how to use profiles:
http://people.redhat.com/harald/redhat-config-network/help/network-profiles.html
this may be considered a design bug, which makes it non-intuitive...
Comment 2 Brian Beaudoin 2004-02-07 23:40:18 EST
You're right - it is a design bug because if a profile is
automatically an exact copy of another profile (and by extension, the
default profile) then it compeltely negates the purpose of having
profiles to begin with.

The document "Working with profiles" says you can have an Away profile
that always starts up the ppp interface and an Office profile that
always starts up the eth0 interface but that only the default profile
is activated at boot time.  Here's the problem with that:

[...]/profiles/default/ifcfg-eth0 ->  ../../network-scripts/ifcfg-eth0
[...]/profiles/Away/ifcfg-eth0 ->  ../../network-scripts/ifcfg-eth0
[...]/profiles/Office/ifcfg-eth0 ->  ../../network-scripts/ifcfg-eth0

No matter what, the default profile is activated at boot time because
really there is only ONE profile.  On the other hand, if the links
were created like this:

(Inode 123 for example)
[...]/network-scripts/eth0 -> ../../profiles/default/ifcfg-eth0

(Inode 456) /etc/sysconfig/networking/profiles/Away/ifcfg-eth0
(Inode 789) /etc/sysconfig/networking/profiles/Office/ifcfg-eth0

Then:
    (1) The selected profile would always be the bootable default
    (2) Each profile could be unique (not sharing inodes w/default)
    (3) The program would match the documentation you referenced

Aliases, yes, I understand.  If a laptop user doesn't have root
access, they need a simple way to swap configurations.  There isn't
any confusion about that and that isn't what this is related to.

BTW, I already use aliases - basically the same as root doing:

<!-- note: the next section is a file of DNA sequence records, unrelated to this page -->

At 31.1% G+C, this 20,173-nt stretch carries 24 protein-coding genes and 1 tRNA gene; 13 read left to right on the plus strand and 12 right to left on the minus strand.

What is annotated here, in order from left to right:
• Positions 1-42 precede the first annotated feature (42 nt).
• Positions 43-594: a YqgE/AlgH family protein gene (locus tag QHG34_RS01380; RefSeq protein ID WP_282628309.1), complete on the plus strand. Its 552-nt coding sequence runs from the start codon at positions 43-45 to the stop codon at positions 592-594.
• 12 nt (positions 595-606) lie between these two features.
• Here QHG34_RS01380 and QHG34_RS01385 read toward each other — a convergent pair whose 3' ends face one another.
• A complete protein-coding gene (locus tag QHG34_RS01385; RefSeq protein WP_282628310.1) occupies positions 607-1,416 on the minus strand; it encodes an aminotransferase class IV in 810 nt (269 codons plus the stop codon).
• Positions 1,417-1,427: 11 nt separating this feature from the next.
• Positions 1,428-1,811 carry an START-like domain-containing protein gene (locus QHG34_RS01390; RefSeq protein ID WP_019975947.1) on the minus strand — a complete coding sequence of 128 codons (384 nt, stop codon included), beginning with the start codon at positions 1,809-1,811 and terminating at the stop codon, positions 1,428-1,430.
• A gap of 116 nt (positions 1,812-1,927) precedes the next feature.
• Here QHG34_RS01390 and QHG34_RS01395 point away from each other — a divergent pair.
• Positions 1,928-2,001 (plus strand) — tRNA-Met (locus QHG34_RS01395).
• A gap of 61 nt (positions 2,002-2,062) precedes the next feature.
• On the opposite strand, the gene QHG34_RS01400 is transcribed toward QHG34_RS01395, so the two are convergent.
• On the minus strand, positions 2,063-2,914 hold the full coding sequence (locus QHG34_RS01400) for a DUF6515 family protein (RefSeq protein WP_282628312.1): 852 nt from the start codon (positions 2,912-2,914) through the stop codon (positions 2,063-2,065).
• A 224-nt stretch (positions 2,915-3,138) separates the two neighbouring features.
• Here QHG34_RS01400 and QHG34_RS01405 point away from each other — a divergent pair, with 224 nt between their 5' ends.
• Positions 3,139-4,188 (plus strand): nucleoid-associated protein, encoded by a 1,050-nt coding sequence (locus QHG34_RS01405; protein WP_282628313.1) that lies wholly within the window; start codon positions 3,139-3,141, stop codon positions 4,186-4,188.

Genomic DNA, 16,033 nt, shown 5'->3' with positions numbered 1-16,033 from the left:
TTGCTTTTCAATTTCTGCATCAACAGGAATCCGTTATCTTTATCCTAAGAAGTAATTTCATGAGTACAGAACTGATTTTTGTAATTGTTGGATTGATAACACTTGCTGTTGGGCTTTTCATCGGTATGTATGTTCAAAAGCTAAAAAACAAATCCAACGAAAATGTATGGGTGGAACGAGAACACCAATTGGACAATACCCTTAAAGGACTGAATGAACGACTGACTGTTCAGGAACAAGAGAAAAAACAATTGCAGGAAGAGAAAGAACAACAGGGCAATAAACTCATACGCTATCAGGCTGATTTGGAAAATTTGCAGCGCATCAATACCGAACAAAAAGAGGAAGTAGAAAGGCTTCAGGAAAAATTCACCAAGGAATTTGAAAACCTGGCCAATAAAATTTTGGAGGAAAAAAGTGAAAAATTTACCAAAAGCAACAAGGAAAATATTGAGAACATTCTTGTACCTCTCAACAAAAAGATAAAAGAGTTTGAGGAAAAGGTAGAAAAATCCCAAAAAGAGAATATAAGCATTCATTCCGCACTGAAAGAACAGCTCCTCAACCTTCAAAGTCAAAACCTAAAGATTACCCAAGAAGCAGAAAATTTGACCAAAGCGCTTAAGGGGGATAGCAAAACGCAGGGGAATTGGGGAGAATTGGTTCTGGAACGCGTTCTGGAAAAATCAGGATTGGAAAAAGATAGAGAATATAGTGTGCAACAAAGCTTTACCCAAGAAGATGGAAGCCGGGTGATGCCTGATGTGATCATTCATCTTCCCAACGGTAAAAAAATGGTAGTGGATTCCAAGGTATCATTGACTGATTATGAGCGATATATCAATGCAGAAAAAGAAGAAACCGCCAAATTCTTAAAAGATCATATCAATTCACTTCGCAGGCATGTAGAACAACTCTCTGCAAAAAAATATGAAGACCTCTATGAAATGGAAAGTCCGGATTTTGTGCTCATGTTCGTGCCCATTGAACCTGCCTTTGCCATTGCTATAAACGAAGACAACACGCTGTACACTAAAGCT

# ifdown eth-home
    # ifup eth-office

If the hard links were corrected, one could select "Home" (with root
access of course) before leaving the office and when getting home
voila!  It's in the right configuration (and vice-versa).

Please note, only the /etc/sysconfig/networking-scripts files are
linked incorrectly.  Please observe the following outputs of 'ls -i':

  1255798 /etc/hosts
  1255798 /etc/sysconfig/networking/profiles/default/hosts
   213504 /etc/sysconfig/networking/profiles/Testing/hosts

  1255799 /etc/resolv.conf
  1255799 /etc/sysconfig/networking/profiles/default/resolv.conf
   213503 /etc/sysconfig/networking/profiles/Testing/resolv.conf

   440741 /etc/sysconfig/networking/profiles/default/ifcfg-eth0
   440741 /etc/sysconfig/networking/profiles/Testing/ifcfg-eth0
   440741 /etc/sysconfig/network-scripts/ifcfg-eth0

As you see, the /etc/ files are linked to the active profile.  On the
other hand, the /etc/sysconfig/networking/profiles/<profile>/ files
ended up being cross-linked.

Definitely a bug.

This is quite simple to reproduce - I "saved" the default profile,
created a new profile called "Testing", then I saved the new profile
and selected the default profile again and saved again.

Definitely non-intuitive as well.